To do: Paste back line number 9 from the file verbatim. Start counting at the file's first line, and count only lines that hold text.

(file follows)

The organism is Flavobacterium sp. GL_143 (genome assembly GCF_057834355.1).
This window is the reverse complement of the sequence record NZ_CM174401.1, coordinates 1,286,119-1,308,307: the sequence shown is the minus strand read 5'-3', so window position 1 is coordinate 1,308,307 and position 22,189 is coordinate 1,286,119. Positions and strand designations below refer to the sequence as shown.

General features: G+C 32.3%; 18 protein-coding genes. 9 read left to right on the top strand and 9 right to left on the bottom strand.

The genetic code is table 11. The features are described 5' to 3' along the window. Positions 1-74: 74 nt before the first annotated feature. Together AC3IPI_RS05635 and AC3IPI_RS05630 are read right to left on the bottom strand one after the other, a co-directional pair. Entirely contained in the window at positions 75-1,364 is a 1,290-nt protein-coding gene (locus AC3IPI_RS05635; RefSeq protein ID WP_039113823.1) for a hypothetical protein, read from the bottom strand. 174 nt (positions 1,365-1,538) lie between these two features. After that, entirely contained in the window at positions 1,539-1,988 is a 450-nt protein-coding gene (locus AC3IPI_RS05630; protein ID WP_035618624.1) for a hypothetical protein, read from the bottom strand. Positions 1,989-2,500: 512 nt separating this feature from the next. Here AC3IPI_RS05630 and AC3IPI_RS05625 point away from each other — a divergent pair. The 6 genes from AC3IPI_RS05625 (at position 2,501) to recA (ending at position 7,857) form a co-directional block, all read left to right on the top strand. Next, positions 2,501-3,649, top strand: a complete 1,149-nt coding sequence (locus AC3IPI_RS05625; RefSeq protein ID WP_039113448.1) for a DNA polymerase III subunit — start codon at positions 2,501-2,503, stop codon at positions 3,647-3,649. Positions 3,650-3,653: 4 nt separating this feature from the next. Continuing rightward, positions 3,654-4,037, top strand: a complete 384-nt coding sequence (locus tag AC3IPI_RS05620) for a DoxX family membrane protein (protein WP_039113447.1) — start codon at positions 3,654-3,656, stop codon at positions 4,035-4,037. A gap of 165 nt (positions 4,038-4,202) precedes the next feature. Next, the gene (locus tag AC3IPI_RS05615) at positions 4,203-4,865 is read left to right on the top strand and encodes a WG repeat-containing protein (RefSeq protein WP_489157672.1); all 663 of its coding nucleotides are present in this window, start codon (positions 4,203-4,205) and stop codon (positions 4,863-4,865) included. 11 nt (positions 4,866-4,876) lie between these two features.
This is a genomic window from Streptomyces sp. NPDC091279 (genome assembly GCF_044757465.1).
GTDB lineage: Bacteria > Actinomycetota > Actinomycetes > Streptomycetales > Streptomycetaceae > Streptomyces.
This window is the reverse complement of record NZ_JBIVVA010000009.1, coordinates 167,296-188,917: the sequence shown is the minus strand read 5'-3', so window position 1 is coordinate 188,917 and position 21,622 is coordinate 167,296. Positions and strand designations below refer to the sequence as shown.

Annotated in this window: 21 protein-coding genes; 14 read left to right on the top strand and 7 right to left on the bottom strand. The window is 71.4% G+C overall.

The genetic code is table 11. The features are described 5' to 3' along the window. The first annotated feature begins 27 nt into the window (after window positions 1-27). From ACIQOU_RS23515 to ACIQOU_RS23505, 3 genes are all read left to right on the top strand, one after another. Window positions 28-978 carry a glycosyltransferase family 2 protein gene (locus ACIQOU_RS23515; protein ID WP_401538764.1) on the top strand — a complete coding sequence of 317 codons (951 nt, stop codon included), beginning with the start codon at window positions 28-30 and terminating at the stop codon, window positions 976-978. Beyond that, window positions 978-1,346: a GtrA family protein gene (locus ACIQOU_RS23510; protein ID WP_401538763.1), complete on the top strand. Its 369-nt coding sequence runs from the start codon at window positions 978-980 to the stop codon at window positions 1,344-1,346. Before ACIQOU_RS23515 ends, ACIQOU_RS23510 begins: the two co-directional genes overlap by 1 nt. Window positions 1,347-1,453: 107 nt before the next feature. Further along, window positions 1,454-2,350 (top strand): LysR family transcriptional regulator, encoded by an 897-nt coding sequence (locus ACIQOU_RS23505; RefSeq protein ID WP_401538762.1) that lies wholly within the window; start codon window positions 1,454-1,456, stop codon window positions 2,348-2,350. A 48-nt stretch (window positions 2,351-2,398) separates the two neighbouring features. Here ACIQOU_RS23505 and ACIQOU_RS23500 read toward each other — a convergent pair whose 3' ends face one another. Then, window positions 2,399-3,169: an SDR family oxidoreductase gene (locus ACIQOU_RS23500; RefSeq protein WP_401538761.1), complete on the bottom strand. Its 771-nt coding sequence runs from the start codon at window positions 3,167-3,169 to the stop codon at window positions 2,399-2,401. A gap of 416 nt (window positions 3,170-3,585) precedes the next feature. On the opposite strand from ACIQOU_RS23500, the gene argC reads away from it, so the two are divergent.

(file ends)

The genetic code is table 11. The features are described 5' to 3' along the window. The first annotated feature begins 27 nt into the window (after window positions 1-27). From ACIQOU_RS23515 to ACIQOU_RS23505, 3 genes are all read left to right on the top strand, one after another. Window positions 28-978 carry a glycosyltransferase family 2 protein gene (locus ACIQOU_RS23515; protein ID WP_401538764.1) on the top strand — a complete coding sequence of 317 codons (951 nt, stop codon included), beginning with the start codon at window positions 28-30 and terminating at the stop codon, window positions 976-978. Beyond that, window positions 978-1,346: a GtrA family protein gene (locus ACIQOU_RS23510; protein ID WP_401538763.1), complete on the top strand. Its 369-nt coding sequence runs from the start codon at window positions 978-980 to the stop codon at window positions 1,344-1,346. Before ACIQOU_RS23515 ends, ACIQOU_RS23510 begins: the two co-directional genes overlap by 1 nt. Window positions 1,347-1,453: 107 nt before the next feature. Further along, window positions 1,454-2,350 (top strand): LysR family transcriptional regulator, encoded by an 897-nt coding sequence (locus ACIQOU_RS23505; RefSeq protein ID WP_401538762.1) that lies wholly within the window; start codon window positions 1,454-1,456, stop codon window positions 2,348-2,350. A 48-nt stretch (window positions 2,351-2,398) separates the two neighbouring features. Here ACIQOU_RS23505 and ACIQOU_RS23500 read toward each other — a convergent pair whose 3' ends face one another. Then, window positions 2,399-3,169: an SDR family oxidoreductase gene (locus ACIQOU_RS23500; RefSeq protein WP_401538761.1), complete on the bottom strand. Its 771-nt coding sequence runs from the start codon at window positions 3,167-3,169 to the stop codon at window positions 2,399-2,401. A gap of 416 nt (window positions 3,170-3,585) precedes the next feature. On the opposite strand from ACIQOU_RS23500, the gene argC reads away from it, so the two are divergent.